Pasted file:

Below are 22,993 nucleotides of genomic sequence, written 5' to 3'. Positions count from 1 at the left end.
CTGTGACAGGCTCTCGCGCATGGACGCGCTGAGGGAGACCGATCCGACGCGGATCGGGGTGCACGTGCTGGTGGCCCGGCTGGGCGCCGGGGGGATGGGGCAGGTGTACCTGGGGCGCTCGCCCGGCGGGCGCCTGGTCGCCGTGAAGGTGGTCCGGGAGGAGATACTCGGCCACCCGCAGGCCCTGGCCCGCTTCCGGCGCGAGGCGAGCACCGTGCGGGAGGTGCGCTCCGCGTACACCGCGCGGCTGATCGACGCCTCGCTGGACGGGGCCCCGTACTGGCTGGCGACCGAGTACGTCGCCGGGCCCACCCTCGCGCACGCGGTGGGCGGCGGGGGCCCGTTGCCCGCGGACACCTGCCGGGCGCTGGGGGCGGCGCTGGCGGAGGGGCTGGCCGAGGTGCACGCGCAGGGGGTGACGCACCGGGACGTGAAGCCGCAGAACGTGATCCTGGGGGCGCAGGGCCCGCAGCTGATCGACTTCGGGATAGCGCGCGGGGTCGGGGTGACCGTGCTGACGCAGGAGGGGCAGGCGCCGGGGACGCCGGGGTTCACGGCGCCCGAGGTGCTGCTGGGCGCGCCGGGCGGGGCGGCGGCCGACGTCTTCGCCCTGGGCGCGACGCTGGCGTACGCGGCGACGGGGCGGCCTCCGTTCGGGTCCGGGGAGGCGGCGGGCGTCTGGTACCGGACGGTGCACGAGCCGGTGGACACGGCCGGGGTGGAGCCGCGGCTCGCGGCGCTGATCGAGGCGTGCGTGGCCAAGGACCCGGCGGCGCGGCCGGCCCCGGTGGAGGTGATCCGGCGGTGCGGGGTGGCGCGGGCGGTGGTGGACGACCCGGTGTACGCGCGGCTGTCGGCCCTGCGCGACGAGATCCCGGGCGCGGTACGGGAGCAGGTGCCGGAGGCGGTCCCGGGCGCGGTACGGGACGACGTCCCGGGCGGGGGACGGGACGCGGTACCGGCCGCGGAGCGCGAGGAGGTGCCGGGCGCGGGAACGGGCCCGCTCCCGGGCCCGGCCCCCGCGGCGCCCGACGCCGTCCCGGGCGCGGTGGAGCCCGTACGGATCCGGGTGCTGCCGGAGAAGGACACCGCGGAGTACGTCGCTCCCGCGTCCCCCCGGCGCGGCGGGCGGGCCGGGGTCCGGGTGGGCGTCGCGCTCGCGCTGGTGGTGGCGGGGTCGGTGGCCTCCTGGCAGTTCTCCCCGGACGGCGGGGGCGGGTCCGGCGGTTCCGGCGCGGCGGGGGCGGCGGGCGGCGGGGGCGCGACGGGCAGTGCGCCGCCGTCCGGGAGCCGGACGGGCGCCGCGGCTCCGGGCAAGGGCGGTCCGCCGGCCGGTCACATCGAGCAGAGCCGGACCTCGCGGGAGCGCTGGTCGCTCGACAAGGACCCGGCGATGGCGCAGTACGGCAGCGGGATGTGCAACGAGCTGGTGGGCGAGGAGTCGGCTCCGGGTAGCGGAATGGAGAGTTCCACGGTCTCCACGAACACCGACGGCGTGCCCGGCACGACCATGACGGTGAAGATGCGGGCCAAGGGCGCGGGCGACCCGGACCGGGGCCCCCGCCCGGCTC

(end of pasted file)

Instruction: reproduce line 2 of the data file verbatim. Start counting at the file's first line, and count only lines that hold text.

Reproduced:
CTGTGACAGGCTCTCGCGCATGGACGCGCTGAGGGAGACCGATCCGACGCGGATCGGGGTGCACGTGCTGGTGGCCCGGCTGGGCGCCGGGGGGATGGGGCAGGTGTACCTGGGGCGCTCGCCCGGCGGGCGCCTGGTCGCCGTGAAGGTGGTCCGGGAGGAGATACTCGGCCACCCGCAGGCCCTGGCCCGCTTCCGGCGCGAGGCGAGCACCGTGCGGGAGGTGCGCTCCGCGTACACCGCGCGGCTGATCGACGCCTCGCTGGACGGGGCCCCGTACTGGCTGGCGACCGAGTACGTCGCCGGGCCCACCCTCGCGCACGCGGTGGGCGGCGGGGGCCCGTTGCCCGCGGACACCTGCCGGGCGCTGGGGGCGGCGCTGGCGGAGGGGCTGGCCGAGGTGCACGCGCAGGGGGTGACGCACCGGGACGTGAAGCCGCAGAACGTGATCCTGGGGGCGCAGGGCCCGCAGCTGATCGACTTCGGGATAGCGCGCGGGGTCGGGGTGACCGTGCTGACGCAGGAGGGGCAGGCGCCGGGGACGCCGGGGTTCACGGCGCCCGAGGTGCTGCTGGGCGCGCCGGGCGGGGCGGCGGCCGACGTCTTCGCCCTGGGCGCGACGCTGGCGTACGCGGCGACGGGGCGGCCTCCGTTCGGGTCCGGGGAGGCGGCGGGCGTCTGGTACCGGACGGTGCACGAGCCGGTGGACACGGCCGGGGTGGAGCCGCGGCTCGCGGCGCTGATCGAGGCGTGCGTGGCCAAGGACCCGGCGGCGCGGCCGGCCCCGGTGGAGGTGATCCGGCGGTGCGGGGTGGCGCGGGCGGTGGTGGACGACCCGGTGTACGCGCGGCTGTCGGCCCTGCGCGACGAGATCCCGGGCGCGGTACGGGAGCAGGTGCCGGAGGCGGTCCCGGGCGCGGTACGGGACGACGTCCCGGGCGGGGGACGGGACGCGGTACCGGCCGCGGAGCGCGAGGAGGTGCCGGGCGCGGGAACGGGCCCGCTCCCGGGCCCGGCCCCCGCGGCGCCCGACGCCGTCCCGGGCGCGGTGGAGCCCGTACGGATCCGGGTGCTGCCGGAGAAGGACACCGCGGAGTACGTCGCTCCCGCGTCCCCCCGGCGCGGCGGGCGGGCCGGGGTCCGGGTGGGCGTCGCGCTCGCGCTGGTGGTGGCGGGGTCGGTGGCCTCCTGGCAGTTCTCCCCGGACGGCGGGGGCGGGTCCGGCGGTTCCGGCGCGGCGGGGGCGGCGGGCGGCGGGGGCGCGACGGGCAGTGCGCCGCCGTCCGGGAGCCGGACGGGCGCCGCGGCTCCGGGCAAGGGCGGTCCGCCGGCCGGTCACATCGAGCAGAGCCGGACCTCGCGGGAGCGCTGGTCGCTCGACAAGGACCCGGCGATGGCGCAGTACGGCAGCGGGATGTGCAACGAGCTGGTGGGCGAGGAGTCGGCTCCGGGTAGCGGAATGGAGAGTTCCACGGTCTCCACGAACACCGACGGCGTGCCCGGCACGACCATGACGGTGAAGATGCGGGCCAAGGGCGCGGGCGACCCGGACCGGGGCCCCCGCCCGGCTC